One of the most frequent reasons for painting restoration is discolouration of the surface. Whilst there are many factors that can lead to a dark or distorted appearance, fireplace smoke is often involved. Over the course of their life, historic artworks have usually been in one or more locations with an open fire. Historic interiors were far more prone to soot and airborne contamination being present in the atmosphere. Therefore, much of the dark discoloration on a painting’s surface could have been built up over decades or even centuries.
This was the case with a beautiful late 19th century oil painting that was recently cared for by our conservator Hayley. After spending many years hanging near a coal fire, the bright colours and vividity of the piece were completely subdued. This discolouration did not only affect the visual quality of the work, but also its monetary value. During the course of its treatment, the painting was also found to have some interesting aspects that were only visible through UV light.
Above: a detail from the painting before and after surface cleaning and varnish removal
Valuation and artist indication
When we are approached for painting conservation, one of the biggest questions is whether the value will be affected and whether an artist can be determined. Whilst every case is different depending on the style and popularity of a painting, this piece was a great example of how restoration could achieve a higher auction value.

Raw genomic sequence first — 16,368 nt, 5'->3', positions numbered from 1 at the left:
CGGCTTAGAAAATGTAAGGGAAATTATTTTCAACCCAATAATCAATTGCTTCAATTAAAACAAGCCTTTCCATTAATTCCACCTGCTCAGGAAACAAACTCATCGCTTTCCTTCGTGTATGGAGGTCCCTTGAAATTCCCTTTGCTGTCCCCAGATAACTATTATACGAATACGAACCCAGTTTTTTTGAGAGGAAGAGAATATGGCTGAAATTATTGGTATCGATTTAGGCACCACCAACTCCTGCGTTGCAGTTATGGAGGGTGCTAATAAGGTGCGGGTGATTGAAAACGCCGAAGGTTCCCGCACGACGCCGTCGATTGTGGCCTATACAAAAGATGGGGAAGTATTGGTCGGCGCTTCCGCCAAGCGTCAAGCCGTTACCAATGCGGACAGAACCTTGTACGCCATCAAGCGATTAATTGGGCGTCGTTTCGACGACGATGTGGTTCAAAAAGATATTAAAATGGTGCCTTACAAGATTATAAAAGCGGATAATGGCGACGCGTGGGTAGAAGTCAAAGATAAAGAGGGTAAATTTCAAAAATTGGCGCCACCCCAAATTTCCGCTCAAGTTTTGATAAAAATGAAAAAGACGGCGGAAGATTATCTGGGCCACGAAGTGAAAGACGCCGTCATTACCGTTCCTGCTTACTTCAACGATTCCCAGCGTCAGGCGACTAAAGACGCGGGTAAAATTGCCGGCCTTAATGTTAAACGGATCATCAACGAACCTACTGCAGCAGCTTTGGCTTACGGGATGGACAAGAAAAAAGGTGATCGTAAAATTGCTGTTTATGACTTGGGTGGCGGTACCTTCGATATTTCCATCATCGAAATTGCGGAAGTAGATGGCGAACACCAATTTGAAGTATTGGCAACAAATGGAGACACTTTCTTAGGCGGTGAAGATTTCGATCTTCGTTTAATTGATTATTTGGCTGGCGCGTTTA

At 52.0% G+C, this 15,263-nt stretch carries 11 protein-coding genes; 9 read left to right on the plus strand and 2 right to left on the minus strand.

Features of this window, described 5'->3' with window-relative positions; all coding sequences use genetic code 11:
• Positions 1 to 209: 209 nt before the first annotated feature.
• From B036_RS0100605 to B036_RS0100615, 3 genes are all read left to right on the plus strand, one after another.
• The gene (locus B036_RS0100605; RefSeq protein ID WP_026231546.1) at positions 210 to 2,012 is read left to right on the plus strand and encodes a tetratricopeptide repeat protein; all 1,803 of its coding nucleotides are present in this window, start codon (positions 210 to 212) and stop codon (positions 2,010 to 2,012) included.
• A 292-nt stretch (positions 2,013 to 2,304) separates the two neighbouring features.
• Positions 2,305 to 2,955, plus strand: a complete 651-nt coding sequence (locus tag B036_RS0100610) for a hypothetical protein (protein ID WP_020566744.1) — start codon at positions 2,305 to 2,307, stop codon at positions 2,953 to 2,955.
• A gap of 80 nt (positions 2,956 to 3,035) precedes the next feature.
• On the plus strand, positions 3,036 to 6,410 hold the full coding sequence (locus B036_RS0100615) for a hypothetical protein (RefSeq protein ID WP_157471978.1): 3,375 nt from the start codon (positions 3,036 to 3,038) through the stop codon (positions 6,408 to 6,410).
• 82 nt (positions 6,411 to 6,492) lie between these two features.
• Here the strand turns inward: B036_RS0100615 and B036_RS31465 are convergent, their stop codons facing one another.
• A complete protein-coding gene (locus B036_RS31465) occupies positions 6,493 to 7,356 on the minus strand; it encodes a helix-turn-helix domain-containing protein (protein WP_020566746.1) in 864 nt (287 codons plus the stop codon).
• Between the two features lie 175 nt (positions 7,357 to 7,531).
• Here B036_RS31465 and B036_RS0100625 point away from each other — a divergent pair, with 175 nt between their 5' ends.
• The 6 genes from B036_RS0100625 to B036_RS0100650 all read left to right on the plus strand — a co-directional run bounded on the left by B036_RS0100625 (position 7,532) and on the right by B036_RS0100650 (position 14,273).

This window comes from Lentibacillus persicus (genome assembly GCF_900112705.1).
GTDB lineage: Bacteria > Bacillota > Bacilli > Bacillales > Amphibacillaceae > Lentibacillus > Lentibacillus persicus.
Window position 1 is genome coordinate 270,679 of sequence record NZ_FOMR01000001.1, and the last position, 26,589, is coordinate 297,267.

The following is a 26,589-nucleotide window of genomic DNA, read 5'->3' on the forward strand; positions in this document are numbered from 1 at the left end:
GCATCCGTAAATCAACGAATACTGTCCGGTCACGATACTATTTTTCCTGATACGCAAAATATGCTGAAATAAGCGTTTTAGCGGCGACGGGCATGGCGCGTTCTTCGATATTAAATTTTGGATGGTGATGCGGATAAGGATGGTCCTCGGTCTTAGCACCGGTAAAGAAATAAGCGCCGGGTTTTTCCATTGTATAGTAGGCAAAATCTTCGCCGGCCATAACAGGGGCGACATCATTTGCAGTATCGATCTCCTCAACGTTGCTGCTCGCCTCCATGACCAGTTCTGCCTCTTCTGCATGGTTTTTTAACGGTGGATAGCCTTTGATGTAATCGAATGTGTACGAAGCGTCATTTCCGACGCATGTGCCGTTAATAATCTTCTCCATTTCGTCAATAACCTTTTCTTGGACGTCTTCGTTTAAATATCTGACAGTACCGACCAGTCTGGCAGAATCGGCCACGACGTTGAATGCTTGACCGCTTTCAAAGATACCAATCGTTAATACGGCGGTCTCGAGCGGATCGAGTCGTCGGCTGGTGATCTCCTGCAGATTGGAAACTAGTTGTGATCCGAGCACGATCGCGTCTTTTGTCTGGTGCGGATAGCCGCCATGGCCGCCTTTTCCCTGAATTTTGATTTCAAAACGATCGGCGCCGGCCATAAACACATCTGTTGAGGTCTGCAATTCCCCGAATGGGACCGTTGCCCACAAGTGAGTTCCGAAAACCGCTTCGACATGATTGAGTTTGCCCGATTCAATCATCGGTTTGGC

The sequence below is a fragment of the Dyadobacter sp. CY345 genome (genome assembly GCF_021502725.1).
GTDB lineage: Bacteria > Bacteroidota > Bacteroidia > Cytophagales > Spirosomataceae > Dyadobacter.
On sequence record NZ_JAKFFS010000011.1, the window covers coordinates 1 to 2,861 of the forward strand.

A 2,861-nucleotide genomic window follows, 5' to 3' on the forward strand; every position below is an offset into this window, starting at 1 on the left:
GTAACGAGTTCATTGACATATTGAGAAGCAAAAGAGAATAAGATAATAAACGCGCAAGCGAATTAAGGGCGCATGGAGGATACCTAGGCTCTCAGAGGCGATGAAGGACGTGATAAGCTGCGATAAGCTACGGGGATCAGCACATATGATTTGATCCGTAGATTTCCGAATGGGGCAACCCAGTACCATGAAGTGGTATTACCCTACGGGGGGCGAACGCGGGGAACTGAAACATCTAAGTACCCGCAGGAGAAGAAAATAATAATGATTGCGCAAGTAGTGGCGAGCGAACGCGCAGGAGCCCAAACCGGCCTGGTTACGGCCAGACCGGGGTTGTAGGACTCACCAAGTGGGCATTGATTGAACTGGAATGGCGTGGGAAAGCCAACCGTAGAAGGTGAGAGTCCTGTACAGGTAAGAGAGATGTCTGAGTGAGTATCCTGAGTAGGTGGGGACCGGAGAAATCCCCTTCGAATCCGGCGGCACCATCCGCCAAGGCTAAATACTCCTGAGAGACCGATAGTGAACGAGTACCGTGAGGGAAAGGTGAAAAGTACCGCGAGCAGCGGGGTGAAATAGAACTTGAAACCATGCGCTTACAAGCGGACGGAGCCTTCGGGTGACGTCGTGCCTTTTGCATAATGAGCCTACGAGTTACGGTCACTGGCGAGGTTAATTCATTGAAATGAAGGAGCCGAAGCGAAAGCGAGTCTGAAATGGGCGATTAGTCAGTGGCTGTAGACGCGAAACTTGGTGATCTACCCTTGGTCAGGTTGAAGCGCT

We approached our colleagues at Chiswick auctions about this painting on behalf of our client. Their expert immediately determined that it could be the work of Talbot Hughes, a romantic artist who focused on classical and historical subjects in his work, reminiscent of the pre-raphaelites. This was further established by a signature in the lower left corner – this became more visible following conservation work due to the removal of the darkened surface and varnish layers.
Above: the signature of Talbot Hughes before and after restoration
Whilst our conservators cannot retouch or alter a signature, we often find that the removal of contamination from the surface can reveal features that have been hidden for decades. This not only helps with securing a valuation but further establishes provenance prior to a sale.
Above: the full painting before and after conservation treatments by our conservator
The valuation in the painting’s condition prior to conservation treatments was £1200 to £1800 but following restoration it was valued at £2000 to £3000. This reflects the fact that the painting would be in a more presentable and appealing condition, but also that the costs associated with restoration had already been covered before the sale, allowing it to be sold in its best condition.
Whilst much of Talbot Hughes’ work is figurative, this oil sketch has allowed him to focus on the composition of an idyllic wooded landscape to frame the scene. Including historical or mythological figures in the foreground of a landscape has been popular since the 16th century. Often it allowed for a landscape painter to elevate their work by including a deeply academic topic through hints to classical mythology or philosophical idylls.
Above: a detail from the painting following restoration work
Fatal beauty is a well known theme for artists of all genres, the inclusion of classically dressed bathers in this painting allows it to fall into this category. Hints to ancient civilisation turn what is ultimately a voyeuristic portrayal of women into a scene that could be from a variety of historically important literature with allegorical undertones.